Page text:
The Centers for Medicare and Medicaid Services (CMS) and the other agencies responsible for implementing the No Surprises Act (NSA) published two updates on the NSA’s Independent Dispute Resolution (IDR) process. The first update describes a new process for resubmitting batched disputes that were originally rejected.

The batching process has been administratively difficult to understand and comply with. Many disputing parties have struggled to properly submit batched disputes. CMS is now creating what it hopes will be a more streamlined process for resubmitting batched disputes after they were rejected.

According to CMS:

“The new resubmission process will be automated in the Federal IDR portal. Resubmission requests will come from the Federal IDR portal instead of from your certified IDR entity, and initiating parties will now have a unique web form they can access via a link in their resubmission email notification to complete the resubmission process.

If a dispute you are a party to is eligible to be resubmitted to the IDR process, you will receive an email notification from If you initiated the dispute, the email notification will contain a unique link to a new form called the Notice of IDR Initiation – Resubmission web form and instructions on the next steps.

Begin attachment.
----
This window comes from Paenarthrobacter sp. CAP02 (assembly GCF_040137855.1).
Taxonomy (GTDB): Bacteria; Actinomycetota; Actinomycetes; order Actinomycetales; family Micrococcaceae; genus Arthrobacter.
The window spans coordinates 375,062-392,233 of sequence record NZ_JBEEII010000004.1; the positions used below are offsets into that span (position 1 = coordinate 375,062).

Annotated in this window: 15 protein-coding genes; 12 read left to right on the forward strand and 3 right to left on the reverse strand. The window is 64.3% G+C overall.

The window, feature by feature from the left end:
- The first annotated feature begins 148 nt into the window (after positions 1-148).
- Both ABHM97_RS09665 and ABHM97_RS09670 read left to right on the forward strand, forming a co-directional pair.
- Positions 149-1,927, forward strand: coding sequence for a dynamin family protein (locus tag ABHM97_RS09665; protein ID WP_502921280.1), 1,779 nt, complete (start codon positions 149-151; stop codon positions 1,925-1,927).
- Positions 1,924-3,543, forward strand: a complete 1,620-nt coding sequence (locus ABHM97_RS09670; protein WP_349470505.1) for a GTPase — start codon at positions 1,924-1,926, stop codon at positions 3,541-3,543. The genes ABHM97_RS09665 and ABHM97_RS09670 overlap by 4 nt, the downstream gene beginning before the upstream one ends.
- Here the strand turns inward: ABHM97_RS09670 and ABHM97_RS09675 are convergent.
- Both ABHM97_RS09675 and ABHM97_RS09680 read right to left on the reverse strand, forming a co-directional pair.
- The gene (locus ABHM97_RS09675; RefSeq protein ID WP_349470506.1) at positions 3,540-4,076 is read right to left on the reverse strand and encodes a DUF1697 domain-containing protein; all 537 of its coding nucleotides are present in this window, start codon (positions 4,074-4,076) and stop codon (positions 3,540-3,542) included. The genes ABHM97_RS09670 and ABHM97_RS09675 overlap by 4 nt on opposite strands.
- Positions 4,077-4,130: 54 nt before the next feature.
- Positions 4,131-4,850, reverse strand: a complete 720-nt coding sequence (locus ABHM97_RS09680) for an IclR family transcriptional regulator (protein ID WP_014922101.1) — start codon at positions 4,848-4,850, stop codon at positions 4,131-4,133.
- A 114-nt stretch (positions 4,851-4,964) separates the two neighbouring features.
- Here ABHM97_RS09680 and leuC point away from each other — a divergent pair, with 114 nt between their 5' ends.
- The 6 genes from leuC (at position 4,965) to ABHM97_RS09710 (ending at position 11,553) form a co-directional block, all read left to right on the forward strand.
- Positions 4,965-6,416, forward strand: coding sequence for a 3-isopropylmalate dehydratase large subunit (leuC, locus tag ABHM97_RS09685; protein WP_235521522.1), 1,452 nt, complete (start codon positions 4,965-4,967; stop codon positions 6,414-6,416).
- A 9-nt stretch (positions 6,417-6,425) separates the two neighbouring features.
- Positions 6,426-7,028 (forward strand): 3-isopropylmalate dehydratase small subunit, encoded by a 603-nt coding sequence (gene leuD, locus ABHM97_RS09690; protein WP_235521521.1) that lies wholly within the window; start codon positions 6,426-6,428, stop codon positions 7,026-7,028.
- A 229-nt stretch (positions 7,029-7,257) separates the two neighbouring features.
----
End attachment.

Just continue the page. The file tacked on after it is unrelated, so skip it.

Once this change is implemented, initiating parties will continue to have 4 business days from the date of the resubmission email notification to initiate the resubmitted dispute.” CMS will provide additional information and education as this process is developed.

The second update clarifies how a recent court decision on the qualifying payment amount (QPA) calculations will impact beneficiary cost-sharing. That court case successfully challenged how health plans calculate the QPA. For situations protected by the NSA, the patient’s in-network cost-sharing benefit will apply for the out-of-network (OON) charges. More specifically, the OON provider can only charge the patient the lesser of either the QPA or the billed charge. Since the court case means the QPA calculations were wrong, providers were wondering if they had to recalculate the cost-sharing amount and re-bill patients.

Similarly, many health plans submitted the QPA as their amount in the IDR process. The court case suggests that there was an error with these determinations because the health plan submission was inaccurately calculated.

CMS has already been using its enforcement discretion to essentially accept the original QPA calculation that was used for these purposes despite the court’s decision that the calculation formula was incorrect.  A new FAQ from CMS clarifies that CMS and the other agencies responsible for implementing the NSA will continue to exercise enforcement discretion for items and services furnished before November 1, 2024.

This will give health plans additional time they need to recalculate their QPA amounts.

ADVOCATE will share additional information with clients and friends as it becomes available on this and other Federal Health Policies.

Kirk Reinitz, President